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Francesco D'Agostino, Flaminio Ferrara, Claudio Gennarelli, Rocco Guerriero, Massimo Migliozzi, October 2017

Among the near-field - far-field (NF-FF) transformations, that with spherical scan [1] is the most appealing due to its feature to allow the whole radiation pattern reconstruction of the antenna under test (AUT). To get a considerable measurement time saving, spherical NF-FF transformations for AUTs with one or two predominant dimensions, requiring a minimum number of NF data, have been developed in [2], by using the nonredundant sampling representations of the electromagnetic (EM) fields [3] and adopting a prolate or oblate ellipsoid to shape the AUT. Another effective possibility to save the measurement time is to make faster the scan by collecting the NF data through continuous and synchronized movements of the probe and AUT. To this end, NF-FF transformations with spherical spiral scan have been recently proposed. They rely on the nonredundant representations and use optimal sampling interpolation (OSI) formulae [3] to effectively recover the NF data needed by the traditional spherical NF-FF transformation [1] from the acquired ones. The nonredundant sampling representation on the sphere from spiral samples and the related OSI expansion have been developed in [4-6] by adopting a spherical AUT model and choosing the spiral pitch equal to the sample spacing needed to interpolate along a meridian. Then, NF-FF transformations with spherical spiral scan for long or quasi-planar AUTs [7] have been obtained by applying the unified theory of spiral scans for non-volumetric AUTs [8]. Unfortunately, due to practical constraints, it is not always possible to mount the AUT in such a way that it is centered on the scanning sphere centre. In this case, the number of NF data required by the NF-FF transformation [1] and the related measurement time can remarkably increase, due to the corresponding grow of the minimum sphere radius. Aim of this work is the development of a fast and accurate nonredundant NF-FF transformation with spherical spiral scan suitable for quasi-planar antennas, which requires practically the same number of NF data both in the centered and offset mountings of the AUT. To this end, an offset mounted quasi-planar AUT is modeled as contained in a oblate ellipsoid, and an effective representation of the probe voltage over the scanning sphere, using a minimum number of samples collected on a proper spiral wrapping it, is developed by applying the unified theory of spiral scans for non-volumetric AUTs [8] in the spherical coordinate system having the origin coincident with the AUT centre at distance from the scanning sphere one. The related OSI expansion allows to accurately reconstruct the NF data required for the NF-FF transformation.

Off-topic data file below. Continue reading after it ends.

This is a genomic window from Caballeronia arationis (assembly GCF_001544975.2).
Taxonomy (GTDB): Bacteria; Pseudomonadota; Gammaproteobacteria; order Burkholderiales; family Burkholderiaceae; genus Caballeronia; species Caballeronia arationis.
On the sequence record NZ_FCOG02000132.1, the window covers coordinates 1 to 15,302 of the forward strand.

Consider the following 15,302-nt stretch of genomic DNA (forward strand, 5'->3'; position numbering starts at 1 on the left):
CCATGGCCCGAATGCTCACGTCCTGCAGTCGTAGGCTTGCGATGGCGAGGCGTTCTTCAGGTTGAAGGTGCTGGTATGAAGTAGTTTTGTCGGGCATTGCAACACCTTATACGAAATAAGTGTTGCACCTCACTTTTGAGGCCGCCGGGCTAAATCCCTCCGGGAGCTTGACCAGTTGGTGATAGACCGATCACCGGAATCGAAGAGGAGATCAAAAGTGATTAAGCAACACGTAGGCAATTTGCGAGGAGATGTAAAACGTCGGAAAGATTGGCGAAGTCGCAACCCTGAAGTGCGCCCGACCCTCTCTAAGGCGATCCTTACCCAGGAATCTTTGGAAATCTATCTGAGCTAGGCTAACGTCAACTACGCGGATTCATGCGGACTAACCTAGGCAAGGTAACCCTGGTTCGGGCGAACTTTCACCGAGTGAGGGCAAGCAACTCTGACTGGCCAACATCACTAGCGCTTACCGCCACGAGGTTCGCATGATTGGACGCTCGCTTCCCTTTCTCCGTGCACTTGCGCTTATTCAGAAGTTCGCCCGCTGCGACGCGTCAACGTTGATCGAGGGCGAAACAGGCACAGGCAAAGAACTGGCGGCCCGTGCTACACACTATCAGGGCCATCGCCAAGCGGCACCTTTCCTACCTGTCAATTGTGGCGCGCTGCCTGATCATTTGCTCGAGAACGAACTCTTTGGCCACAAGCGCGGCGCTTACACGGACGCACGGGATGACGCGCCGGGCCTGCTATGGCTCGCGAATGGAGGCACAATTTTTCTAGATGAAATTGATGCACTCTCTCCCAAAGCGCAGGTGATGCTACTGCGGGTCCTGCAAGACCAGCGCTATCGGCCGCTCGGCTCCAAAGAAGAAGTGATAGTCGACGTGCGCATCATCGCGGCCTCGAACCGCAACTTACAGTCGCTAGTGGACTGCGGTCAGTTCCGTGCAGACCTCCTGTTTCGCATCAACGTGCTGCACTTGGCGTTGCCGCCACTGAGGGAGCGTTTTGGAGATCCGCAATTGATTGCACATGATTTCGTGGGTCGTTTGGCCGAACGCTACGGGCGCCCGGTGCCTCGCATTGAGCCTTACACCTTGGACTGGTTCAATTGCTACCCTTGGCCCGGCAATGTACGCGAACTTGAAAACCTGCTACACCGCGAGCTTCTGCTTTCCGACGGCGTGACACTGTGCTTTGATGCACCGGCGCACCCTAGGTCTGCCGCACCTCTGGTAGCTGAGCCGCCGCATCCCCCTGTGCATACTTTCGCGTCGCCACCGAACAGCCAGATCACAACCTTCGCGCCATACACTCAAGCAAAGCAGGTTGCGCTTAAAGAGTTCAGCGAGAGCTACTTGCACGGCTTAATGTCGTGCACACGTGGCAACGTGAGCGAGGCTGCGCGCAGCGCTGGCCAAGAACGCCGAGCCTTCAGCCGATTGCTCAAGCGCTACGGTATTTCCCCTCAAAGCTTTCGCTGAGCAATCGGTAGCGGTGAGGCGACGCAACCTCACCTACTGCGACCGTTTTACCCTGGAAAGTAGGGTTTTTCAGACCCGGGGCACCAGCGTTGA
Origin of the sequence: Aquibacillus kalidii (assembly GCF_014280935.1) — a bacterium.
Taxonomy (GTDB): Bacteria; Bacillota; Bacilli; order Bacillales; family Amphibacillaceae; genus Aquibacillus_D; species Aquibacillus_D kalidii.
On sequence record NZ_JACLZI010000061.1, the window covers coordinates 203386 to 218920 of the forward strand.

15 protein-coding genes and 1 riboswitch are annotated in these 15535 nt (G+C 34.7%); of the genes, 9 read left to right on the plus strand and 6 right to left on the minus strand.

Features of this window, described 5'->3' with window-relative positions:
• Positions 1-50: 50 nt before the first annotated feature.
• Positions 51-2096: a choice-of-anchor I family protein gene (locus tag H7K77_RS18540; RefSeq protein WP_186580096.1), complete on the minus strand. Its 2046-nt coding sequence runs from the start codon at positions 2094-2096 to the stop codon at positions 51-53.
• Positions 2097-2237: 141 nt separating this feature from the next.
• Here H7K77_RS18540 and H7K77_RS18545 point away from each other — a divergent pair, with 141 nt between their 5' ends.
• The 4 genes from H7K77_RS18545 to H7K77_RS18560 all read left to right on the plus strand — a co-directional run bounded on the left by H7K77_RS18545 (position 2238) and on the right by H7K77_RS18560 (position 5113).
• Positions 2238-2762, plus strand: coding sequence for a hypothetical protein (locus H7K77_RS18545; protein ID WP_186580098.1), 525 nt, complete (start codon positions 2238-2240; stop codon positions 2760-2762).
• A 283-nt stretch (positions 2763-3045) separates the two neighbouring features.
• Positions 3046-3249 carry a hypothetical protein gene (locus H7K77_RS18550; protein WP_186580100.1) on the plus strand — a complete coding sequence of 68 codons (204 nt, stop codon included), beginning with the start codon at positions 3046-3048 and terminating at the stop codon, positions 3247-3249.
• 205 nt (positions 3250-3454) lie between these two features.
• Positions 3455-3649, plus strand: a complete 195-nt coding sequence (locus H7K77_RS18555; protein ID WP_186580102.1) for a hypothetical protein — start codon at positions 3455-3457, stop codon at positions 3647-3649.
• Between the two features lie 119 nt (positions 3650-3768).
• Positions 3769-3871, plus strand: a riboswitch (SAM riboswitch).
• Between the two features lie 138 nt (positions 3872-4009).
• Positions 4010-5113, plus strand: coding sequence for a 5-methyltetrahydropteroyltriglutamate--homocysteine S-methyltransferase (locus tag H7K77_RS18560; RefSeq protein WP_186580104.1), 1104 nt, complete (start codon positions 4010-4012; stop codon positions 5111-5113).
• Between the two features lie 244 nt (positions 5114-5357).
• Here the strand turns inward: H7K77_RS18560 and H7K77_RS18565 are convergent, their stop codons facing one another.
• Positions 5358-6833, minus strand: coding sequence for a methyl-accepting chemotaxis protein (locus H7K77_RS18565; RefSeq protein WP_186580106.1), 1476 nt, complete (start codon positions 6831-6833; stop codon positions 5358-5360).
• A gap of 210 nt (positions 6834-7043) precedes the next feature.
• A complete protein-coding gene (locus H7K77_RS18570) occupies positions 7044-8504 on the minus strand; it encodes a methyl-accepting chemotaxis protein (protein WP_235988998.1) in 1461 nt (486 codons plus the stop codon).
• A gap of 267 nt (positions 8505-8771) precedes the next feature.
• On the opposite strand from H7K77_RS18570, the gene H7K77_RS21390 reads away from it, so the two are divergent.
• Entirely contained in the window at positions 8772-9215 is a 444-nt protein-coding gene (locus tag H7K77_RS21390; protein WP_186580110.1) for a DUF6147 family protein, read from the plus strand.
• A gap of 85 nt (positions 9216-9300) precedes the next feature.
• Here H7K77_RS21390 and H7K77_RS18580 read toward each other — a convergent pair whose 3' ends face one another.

[1] J. Hald, J.E. Hansen, F. Jensen, F.H. Larsen, Spherical near-field antenna measurements, J.E. Hansen, (ed.), London, Peter Peregrinus, 1998.
[2] O.M. Bucci, C. Gennarelli, G. Riccio, C. Savarese, “Data reduction in the NF–FF transformation technique with spherical scanning,” Jour. Electr. Waves Appl., vol. 15, pp. 755-775, June 2001.
[3] O.M. Bucci, C. Gennarelli, C. Savarese, “Representation of electromagnetic fields over arbitrary surfaces by a finite and nonredundant number of samples,” IEEE Trans. Antennas Prop., vol. 46, pp. 351-359, March 1998.
[4] O.M. Bucci, F. D’Agostino, C. Gennarelli, G. Riccio, C. Savarese, “NF–FF transformation with spherical spiral scanning,” IEEE Antennas Wireless Prop. Lett., vol. 2, pp. 263-266, 2003.
[5] J F. D’Agostino, F. Ferrara, J.A. Fordham, C. Gennarelli, R. Guerriero, M. Migliozzi, “An experimental validation of the near-field - far-field transformation with spherical spiral scan,” IEEE Antennas Prop. Magaz., vol. 55, pp. 228-235, Aug. 2013.
[6] F. D’Agostino, C. Gennarelli, G. Riccio, C. Savarese, “Theoretical foundations of near-field–far-field transformations with spiral scannings,” Prog. in Electr. Res., vol. 61, pp. 193-214, 2006.
[7] R. Cicchetti, F. D’Agostino, F. Ferrara, C. Gennarelli, R. Guerriero, M. Migliozzi, “Near-field to far-field transformation techniques with spiral scannings: a comprehensive review,” Int. Jour. Antennas Prop., vol. 2014, ID 143084, 11 pages, 2014.
[8] F. D’Agostino, F. Ferrara, C. Gennarelli, R. Guerriero, M. Migliozzi, “The unified theory of near–field–far–field transformations with spiral scannings for nonspherical antennas,” Prog. in Electr. Res. B, vol. 14, pp. 449-477, 2009.